In my previous post I mentioned the Fed’s TAF (Term Auction Facility) program that allows banks to borrow from the Fed anonymously. The comparable program for Primary Dealers (brokers) is the TSLF (Term Securities Lending Facility). The Fed has loaned over $2 trillion through this program. Bloomberg has tried to force the Fed to release the details of the program, including the identity of the borrowers, through the Freedom of Information Act. The Fed has refused:
Dec. 12 (Bloomberg) — The Federal Reserve refused a request by Bloomberg News to disclose the recipients of more than $2 trillion of emergency loans from U.S. taxpayers and the assets the central bank is accepting as collateral.
Bloomberg filed suit Nov. 7 under the U.S. Freedom of Information Act requesting details about the terms of 11 Fed lending programs, most created during the deepest financial crisis since the Great Depression.
The Fed responded Dec. 8, saying it’s allowed to withhold internal memos as well as information about trade secrets and commercial information. The institution confirmed that a records search found 231 pages of documents pertaining to some of the requests.
“If they told us what they held, we would know the potential losses that the government may take and that’s what they don’t want us to know,” said Carlos Mendez, a senior managing director at New York-based ICP Capital LLC, which oversees $22 billion in assets.
The Fed believes releasing the names of the recipients could cause problems:
In response to Bloomberg’s request, the Fed said the U.S. is facing “an unprecedented crisis” in which “loss in confidence in and between financial institutions can occur with lightning speed and devastating effects.”
I’ve got news for the Fed; there has already been a loss of confidence. There is a lack of confidence exactly because we don’t know who is borrowing from the Fed. That’s why traditionally borrowing directly from the Fed was accomplished through the discount window. It was transparent and everyone knew when a bank was in trouble.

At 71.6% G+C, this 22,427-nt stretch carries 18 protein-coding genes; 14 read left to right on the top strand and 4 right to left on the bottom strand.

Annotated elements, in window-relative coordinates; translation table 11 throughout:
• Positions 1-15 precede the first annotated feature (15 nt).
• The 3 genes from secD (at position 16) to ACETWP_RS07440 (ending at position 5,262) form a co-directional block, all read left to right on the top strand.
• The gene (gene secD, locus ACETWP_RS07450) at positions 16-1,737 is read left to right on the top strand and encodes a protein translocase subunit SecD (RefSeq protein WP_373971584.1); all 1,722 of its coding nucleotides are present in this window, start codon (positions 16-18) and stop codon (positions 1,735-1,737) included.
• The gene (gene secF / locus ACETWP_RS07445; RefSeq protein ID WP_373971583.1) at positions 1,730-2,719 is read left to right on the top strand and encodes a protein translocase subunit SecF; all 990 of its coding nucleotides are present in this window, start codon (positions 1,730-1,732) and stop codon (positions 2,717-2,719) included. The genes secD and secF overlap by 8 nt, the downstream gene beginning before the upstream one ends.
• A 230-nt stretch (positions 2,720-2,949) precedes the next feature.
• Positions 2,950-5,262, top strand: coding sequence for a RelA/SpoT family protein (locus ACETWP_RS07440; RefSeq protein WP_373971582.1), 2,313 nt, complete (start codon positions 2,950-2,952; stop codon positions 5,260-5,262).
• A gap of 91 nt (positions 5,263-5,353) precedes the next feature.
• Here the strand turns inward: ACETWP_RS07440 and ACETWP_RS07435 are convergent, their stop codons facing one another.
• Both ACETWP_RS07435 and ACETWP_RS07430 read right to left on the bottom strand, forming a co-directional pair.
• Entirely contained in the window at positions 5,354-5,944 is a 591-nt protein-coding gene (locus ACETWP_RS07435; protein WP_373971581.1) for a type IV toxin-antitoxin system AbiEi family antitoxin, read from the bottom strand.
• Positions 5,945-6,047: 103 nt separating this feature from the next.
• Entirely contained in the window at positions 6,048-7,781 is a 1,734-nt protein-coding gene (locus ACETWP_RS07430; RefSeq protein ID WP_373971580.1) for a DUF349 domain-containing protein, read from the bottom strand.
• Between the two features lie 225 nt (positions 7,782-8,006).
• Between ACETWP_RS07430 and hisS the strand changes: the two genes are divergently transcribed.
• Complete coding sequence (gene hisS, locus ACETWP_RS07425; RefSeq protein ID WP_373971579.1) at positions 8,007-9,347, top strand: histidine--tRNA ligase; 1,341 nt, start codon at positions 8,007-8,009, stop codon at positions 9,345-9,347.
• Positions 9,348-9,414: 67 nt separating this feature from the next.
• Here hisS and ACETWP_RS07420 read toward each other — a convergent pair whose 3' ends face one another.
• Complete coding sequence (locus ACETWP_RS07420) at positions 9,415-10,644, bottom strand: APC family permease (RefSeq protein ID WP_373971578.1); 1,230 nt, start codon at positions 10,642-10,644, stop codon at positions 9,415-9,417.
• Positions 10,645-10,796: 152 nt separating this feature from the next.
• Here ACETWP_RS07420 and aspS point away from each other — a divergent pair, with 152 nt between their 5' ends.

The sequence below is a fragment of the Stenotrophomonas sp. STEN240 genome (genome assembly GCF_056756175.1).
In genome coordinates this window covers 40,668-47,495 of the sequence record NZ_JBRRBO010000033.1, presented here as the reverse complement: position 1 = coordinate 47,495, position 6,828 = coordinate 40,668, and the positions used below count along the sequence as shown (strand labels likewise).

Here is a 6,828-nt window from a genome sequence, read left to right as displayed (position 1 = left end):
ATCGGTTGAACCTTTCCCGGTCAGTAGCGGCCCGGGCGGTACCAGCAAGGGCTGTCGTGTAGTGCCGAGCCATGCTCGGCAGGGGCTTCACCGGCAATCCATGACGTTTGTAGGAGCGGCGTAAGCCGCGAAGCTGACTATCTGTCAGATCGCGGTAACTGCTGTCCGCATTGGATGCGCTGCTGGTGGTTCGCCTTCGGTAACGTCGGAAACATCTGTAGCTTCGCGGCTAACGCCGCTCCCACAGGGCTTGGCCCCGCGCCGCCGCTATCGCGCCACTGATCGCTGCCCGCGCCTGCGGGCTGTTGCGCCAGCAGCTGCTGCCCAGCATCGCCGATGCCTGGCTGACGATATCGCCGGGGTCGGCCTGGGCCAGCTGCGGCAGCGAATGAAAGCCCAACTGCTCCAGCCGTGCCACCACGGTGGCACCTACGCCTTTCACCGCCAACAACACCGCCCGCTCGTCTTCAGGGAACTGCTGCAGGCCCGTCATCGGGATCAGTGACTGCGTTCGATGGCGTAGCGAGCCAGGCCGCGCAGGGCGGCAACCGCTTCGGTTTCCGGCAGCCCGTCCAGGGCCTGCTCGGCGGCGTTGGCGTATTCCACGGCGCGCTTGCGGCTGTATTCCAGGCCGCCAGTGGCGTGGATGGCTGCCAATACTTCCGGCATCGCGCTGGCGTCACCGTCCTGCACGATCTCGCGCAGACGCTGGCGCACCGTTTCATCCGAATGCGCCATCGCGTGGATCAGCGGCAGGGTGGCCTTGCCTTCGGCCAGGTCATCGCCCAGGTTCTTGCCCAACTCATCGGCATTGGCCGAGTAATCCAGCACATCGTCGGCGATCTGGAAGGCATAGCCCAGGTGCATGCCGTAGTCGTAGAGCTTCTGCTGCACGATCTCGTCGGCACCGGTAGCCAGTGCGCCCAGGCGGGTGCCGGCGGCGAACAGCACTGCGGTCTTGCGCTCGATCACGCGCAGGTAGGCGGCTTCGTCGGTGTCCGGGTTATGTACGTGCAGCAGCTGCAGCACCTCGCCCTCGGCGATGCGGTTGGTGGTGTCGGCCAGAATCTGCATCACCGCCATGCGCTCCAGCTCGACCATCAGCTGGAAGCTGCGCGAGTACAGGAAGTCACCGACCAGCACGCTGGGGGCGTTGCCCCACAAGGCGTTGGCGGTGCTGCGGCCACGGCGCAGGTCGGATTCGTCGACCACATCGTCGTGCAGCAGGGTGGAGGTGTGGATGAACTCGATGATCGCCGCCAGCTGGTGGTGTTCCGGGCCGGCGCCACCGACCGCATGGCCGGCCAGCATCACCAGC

Here’s another interesting tidbit in the information the Fed did release:
The Fed supplied copies of three e-mails in response to a request that it disclose the identities of those supplying data on collateral as well as their contracts.
While the senders and recipients of the messages were revealed, the contents were erased except for two phrases identifying a vendor as “IDC.” One of the e-mails’ subject lines refers to “Interactive Data — Auction Rate Security Advisory May 1, 2008.”
Is the Fed accepting Auction Rate Securities as collateral for the borrowing? If so, that is outrageous. Investors are stuck in these securities because the issuers refuse to redeem them. They were sold by brokers as cash equivalents to investors who now can’t sell them and access their cash. So, banks can create liquidity by borrowing from the Fed but investors are stuck. A number of firms have already settled with the NY AG and promised to pay back the investors over the next couple of years. Will they pay back the investors by borrowing from the Fed? Will taxpayers be stuck with these illiquid securities? Probably…
The banks involved are afraid that if their identity is released customers will leave and their stock might go down:
Banks oppose any release of information because that might signal weakness and spur short-selling or a run by depositors, Scott Talbott, senior vice president of government affairs for the Financial Services Roundtable, a Washington trade group, said in an interview last month.
The Fed was created and is owned by the member banks. They work for them, not us. If there was ever any doubt about that, this should clear it up.
Taxpayers deserve to know how and to whom their money has been lent. Taxpayers deserve to know the quality of the collateral that has been accepted in exchange. Depositors deserve to know the true condition of their bank. The Fed should release this information immediately.